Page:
Sport minister Lisa MacLeod releases return-to-play framework for pro teams in Ontario, including CFL franchises

Ontario sport minister Lisa MacLeod has laid out the framework for the CFL to return-to-play in her province.

She outlined the minimum requirements that must be met for football to be played in 2021. The CFL will be able to return-to-play under stringent public health and safety protocols developed in consultation with the office of the Chief Medical Officer of Health, Dr. David Williams.

“We finally have come to a place where we can say now to the Redblacks, the Argos, the Ticats: we’re in a position to get you back on to the field. They’ll be able to operate and practice, and eventually get into games through the cohorting,” MacLeod said.

“They just would have to meet the key features of the framework, which includes local support, the local health units would have to sign off in Hamilton, Ottawa, and Toronto. I’m confident that they’ll be able to meet these standards because they’ve been part of the process.”

Key elements of the framework include: private COVID-19 screening and testing, assigned cohorts with limited or no interaction between different cohorts; practice, training and competition protocols; accommodation, travel, and transportation services protocols; and individual control measures when not training or competing such as physical distancing and the use of face coverings.

“Essentially adopt many of the practices that the NHL had to in order for their accelerated return-to-play, so we’ve basically created a framework in order for them to do that. They’re confident that they could adhere to that, so we’ll start to see these plans coming in place,” MacLeod said.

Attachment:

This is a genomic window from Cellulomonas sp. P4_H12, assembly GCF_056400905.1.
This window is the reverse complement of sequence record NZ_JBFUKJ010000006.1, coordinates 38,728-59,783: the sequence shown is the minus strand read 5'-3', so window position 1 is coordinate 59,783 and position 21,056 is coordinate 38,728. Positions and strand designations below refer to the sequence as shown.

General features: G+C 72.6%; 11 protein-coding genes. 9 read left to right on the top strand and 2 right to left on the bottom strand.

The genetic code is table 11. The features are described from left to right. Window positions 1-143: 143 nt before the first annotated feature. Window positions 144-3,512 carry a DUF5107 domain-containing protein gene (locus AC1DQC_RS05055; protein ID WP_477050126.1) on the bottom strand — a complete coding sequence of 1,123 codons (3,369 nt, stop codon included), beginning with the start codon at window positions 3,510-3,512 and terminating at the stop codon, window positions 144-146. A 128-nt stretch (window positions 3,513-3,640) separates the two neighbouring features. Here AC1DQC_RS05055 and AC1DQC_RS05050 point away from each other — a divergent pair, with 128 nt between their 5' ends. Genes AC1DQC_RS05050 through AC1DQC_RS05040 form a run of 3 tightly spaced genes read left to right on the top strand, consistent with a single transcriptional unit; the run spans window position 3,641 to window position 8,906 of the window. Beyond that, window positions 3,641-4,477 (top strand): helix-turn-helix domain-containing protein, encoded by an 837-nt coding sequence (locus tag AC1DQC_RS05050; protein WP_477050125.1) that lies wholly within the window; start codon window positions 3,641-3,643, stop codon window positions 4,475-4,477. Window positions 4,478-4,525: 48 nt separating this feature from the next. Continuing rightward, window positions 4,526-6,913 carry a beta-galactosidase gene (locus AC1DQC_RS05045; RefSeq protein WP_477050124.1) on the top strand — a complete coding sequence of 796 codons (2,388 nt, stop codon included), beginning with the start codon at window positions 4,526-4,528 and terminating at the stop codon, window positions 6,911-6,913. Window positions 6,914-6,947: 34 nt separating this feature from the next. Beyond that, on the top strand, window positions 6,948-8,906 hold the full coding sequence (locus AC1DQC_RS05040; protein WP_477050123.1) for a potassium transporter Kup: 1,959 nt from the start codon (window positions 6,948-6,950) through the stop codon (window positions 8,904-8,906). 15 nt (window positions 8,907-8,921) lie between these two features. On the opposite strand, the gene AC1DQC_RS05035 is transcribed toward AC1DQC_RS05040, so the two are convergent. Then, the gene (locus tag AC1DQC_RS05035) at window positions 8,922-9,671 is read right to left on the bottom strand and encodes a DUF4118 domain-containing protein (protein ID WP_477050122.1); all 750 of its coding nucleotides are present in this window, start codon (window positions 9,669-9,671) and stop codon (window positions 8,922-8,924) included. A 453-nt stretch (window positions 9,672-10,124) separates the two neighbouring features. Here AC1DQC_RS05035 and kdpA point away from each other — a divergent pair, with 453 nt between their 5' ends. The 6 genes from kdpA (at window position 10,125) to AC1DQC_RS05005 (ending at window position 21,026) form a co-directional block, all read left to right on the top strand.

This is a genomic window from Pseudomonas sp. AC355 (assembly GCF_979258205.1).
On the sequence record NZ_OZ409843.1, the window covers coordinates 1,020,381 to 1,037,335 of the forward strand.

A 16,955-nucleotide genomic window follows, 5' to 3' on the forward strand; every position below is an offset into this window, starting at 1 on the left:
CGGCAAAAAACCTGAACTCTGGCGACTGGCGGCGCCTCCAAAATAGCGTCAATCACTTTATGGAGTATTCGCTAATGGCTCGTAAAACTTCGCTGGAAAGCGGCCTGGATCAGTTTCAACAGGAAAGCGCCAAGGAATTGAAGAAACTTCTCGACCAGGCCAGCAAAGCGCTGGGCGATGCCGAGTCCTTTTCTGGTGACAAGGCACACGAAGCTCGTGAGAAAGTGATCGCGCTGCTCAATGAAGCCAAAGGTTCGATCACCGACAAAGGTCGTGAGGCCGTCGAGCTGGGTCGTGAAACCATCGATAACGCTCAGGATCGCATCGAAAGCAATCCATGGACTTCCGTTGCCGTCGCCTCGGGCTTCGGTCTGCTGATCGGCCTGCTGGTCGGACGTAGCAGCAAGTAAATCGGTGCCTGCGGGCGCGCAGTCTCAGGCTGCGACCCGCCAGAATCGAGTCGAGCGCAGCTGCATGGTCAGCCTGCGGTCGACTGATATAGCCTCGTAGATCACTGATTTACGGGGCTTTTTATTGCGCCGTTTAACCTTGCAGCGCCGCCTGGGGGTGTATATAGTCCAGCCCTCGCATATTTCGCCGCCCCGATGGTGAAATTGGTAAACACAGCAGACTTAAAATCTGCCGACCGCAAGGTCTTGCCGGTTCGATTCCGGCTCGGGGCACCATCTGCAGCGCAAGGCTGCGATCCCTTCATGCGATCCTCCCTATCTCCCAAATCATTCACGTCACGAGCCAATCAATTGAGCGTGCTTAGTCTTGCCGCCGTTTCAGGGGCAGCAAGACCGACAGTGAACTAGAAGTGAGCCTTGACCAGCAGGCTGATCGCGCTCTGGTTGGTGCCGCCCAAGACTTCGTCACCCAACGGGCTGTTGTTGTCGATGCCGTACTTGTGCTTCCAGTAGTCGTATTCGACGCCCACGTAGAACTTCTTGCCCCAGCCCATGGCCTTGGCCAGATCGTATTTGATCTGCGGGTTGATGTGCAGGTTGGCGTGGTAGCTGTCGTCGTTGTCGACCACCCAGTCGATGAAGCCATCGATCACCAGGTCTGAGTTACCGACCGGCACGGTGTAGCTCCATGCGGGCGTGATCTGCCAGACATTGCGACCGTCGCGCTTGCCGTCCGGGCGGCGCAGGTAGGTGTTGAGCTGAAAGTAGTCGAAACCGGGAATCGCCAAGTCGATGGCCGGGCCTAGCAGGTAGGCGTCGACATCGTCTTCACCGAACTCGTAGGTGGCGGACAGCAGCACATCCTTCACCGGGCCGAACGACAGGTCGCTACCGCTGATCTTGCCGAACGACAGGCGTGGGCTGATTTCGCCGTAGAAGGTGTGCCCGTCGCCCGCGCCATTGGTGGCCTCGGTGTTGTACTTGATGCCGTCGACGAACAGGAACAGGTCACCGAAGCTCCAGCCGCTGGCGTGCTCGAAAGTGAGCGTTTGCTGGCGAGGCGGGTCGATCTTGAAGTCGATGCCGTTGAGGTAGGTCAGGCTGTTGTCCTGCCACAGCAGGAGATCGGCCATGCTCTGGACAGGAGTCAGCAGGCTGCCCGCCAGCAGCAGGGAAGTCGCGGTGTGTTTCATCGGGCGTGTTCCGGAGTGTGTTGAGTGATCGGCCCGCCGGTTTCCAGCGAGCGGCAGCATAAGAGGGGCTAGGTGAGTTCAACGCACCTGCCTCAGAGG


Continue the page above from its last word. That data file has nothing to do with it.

In late April, the CFL delayed its start date with a 14-game schedule targeted to kick-off on August 5, culminating in a currently planned December 12 Grey Cup. For the timeline to be met, the league stated it requires ‘a significant number of fans’ to be allowed in stadiums by municipal, provincial, and federal governments.

MacLeod has been in conversations with the Chief Medical Officer of Health about capacity limits in stadiums such as TD Place, BMO Field, and Tim Hortons Field. She recognizes the CFL is driven by ticket sales and remains optimistic about fans being in stands come early August. Although, MacLeod did admit it’s premature to put a timeline on it right now.

“We’re at a point where we’re having very good conversations about fans in stands. We are looking at live events, that would come a little bit later in the framework. I’m not in a position, however, to announce what that would look like nor when that might occur. We aren’t Alberta, and we aren’t Quebec, Ontario has its own distinct challenges with COVID-19,” MacLeod said.

“I am very mindful that we want to host the Grey Cup in Ontario, the Ticats and Hamilton are getting ready for that. This provides a lot more certainty and clarity for them. And allows us to have a lot of hope after we moved into step one that there will be a broader return-to-play on the horizon and hopefully that will include spectators at a ticketed event.”

The framework and corresponding regulation amendments will allow the CFL to return-to-play prior to steps two and three of the province’s roadmap to reopen. It’s an acceleration of the path forward for the province and we’ll soon find out if the three-down league is up to the same speed.

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